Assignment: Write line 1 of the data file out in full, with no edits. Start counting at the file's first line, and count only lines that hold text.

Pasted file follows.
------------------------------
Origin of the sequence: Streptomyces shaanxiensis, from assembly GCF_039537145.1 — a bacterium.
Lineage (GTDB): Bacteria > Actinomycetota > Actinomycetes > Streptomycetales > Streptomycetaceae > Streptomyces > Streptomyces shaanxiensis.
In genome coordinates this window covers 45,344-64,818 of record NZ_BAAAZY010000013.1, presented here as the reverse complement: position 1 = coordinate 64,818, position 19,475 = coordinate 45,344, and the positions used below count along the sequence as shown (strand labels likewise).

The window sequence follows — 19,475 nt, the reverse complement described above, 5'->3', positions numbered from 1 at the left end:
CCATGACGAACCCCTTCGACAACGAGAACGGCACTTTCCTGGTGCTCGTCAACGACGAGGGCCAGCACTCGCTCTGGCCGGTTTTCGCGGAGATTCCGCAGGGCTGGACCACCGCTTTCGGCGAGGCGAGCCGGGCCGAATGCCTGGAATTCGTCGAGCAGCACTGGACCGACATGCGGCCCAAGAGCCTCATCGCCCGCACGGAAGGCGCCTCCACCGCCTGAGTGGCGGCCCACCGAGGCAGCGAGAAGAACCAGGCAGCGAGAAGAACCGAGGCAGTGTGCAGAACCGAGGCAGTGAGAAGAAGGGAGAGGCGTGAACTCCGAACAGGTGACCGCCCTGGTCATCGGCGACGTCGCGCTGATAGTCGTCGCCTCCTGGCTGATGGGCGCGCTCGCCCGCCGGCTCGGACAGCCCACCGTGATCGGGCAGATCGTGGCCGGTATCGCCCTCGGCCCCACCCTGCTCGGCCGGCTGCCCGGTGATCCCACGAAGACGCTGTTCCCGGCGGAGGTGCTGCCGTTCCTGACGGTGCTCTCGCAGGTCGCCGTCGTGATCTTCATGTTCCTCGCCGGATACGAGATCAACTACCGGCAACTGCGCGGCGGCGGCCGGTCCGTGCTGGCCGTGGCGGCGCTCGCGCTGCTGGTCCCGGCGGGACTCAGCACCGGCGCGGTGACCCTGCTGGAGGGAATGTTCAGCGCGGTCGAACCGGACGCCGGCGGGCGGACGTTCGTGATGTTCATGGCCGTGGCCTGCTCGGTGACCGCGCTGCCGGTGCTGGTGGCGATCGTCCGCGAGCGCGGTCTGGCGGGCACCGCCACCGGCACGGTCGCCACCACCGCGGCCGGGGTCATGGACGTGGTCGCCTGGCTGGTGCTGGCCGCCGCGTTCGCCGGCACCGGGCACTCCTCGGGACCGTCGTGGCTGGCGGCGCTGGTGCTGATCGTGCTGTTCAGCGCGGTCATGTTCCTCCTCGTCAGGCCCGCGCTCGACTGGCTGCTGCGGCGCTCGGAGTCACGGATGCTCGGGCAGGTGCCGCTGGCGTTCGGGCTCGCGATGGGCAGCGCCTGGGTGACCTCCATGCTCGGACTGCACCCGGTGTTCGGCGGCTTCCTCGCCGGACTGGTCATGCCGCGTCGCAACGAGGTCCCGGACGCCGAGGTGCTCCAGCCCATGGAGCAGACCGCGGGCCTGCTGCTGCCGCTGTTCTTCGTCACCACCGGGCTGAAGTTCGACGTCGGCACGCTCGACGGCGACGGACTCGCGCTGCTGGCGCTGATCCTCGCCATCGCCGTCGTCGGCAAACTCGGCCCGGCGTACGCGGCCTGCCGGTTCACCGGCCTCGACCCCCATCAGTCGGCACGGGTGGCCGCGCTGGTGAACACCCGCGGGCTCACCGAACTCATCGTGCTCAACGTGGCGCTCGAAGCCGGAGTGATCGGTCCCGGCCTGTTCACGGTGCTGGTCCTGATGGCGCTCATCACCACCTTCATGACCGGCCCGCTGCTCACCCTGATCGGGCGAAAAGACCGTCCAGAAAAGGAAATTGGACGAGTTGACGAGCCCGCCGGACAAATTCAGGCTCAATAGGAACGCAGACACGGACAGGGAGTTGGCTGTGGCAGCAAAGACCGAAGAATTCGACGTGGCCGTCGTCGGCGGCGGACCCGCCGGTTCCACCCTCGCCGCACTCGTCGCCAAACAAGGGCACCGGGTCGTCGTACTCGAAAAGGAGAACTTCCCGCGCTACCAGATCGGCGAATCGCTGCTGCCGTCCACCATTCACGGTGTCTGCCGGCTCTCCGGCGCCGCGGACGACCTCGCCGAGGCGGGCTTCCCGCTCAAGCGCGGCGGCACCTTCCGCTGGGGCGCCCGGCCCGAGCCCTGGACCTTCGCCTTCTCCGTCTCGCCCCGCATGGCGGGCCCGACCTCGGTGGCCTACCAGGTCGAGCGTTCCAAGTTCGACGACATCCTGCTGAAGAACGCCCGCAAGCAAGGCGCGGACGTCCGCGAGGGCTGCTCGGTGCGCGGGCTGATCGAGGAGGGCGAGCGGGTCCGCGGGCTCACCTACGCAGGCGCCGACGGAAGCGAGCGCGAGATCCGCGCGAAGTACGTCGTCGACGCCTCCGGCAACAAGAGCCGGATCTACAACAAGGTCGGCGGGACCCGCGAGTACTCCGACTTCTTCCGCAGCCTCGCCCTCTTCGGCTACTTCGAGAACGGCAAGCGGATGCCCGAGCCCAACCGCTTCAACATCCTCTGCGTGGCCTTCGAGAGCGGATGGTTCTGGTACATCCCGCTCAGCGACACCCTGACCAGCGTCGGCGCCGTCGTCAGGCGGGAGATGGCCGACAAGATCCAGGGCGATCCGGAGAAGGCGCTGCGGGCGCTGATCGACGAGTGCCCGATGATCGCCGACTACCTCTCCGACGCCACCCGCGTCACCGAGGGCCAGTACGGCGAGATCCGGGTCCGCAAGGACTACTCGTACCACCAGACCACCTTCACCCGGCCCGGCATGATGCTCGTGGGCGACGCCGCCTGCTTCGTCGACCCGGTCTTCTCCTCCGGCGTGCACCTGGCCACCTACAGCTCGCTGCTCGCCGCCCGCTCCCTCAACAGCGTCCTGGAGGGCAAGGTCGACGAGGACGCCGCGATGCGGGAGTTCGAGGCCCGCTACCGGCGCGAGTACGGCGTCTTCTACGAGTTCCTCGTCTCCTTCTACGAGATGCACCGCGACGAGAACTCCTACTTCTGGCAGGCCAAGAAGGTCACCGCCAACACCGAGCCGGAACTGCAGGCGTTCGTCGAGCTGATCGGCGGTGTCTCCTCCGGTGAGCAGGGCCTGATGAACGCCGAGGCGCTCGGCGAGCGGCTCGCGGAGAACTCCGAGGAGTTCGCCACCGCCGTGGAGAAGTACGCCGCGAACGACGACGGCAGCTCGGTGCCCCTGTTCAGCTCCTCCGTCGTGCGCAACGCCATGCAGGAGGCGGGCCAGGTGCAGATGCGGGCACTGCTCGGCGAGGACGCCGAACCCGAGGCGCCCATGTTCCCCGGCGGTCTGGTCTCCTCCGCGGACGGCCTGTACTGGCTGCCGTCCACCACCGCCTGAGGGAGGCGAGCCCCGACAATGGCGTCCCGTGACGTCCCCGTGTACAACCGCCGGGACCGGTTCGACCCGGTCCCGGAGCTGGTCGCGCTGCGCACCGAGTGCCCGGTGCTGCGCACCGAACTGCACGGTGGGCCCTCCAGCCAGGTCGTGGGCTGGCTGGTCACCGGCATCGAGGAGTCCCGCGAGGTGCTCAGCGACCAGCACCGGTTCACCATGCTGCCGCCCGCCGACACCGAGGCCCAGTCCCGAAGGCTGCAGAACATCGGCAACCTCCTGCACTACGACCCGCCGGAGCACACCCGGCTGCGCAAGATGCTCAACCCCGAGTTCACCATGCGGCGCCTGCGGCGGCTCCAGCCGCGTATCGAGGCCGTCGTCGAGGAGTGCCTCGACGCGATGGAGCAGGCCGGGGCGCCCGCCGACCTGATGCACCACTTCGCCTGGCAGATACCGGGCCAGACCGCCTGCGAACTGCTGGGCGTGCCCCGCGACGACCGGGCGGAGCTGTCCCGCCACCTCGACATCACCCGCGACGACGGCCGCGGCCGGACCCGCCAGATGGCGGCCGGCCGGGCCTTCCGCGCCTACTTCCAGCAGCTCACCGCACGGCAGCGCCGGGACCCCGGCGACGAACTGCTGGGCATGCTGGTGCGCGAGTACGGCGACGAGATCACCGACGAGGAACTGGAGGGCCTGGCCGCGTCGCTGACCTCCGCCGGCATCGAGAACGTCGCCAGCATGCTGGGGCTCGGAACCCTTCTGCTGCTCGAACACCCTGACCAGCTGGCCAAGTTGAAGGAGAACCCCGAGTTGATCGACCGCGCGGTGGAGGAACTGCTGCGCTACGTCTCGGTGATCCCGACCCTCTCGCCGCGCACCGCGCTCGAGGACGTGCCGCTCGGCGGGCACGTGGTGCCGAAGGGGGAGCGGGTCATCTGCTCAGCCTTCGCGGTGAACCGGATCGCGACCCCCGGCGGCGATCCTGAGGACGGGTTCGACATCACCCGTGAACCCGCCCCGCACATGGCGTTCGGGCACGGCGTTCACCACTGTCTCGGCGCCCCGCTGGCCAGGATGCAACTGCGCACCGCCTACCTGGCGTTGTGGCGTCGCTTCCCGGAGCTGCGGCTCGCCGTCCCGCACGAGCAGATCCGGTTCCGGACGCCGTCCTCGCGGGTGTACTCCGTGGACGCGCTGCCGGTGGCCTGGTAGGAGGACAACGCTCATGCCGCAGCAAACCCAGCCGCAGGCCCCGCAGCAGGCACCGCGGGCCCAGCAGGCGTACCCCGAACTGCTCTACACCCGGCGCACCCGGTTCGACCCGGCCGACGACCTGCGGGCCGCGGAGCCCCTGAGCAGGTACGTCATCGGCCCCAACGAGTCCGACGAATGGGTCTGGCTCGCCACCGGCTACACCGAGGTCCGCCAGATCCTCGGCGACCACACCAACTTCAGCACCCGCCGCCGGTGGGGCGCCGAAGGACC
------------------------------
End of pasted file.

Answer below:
Origin of the sequence: Streptomyces shaanxiensis, from assembly GCF_039537145.1 — a bacterium.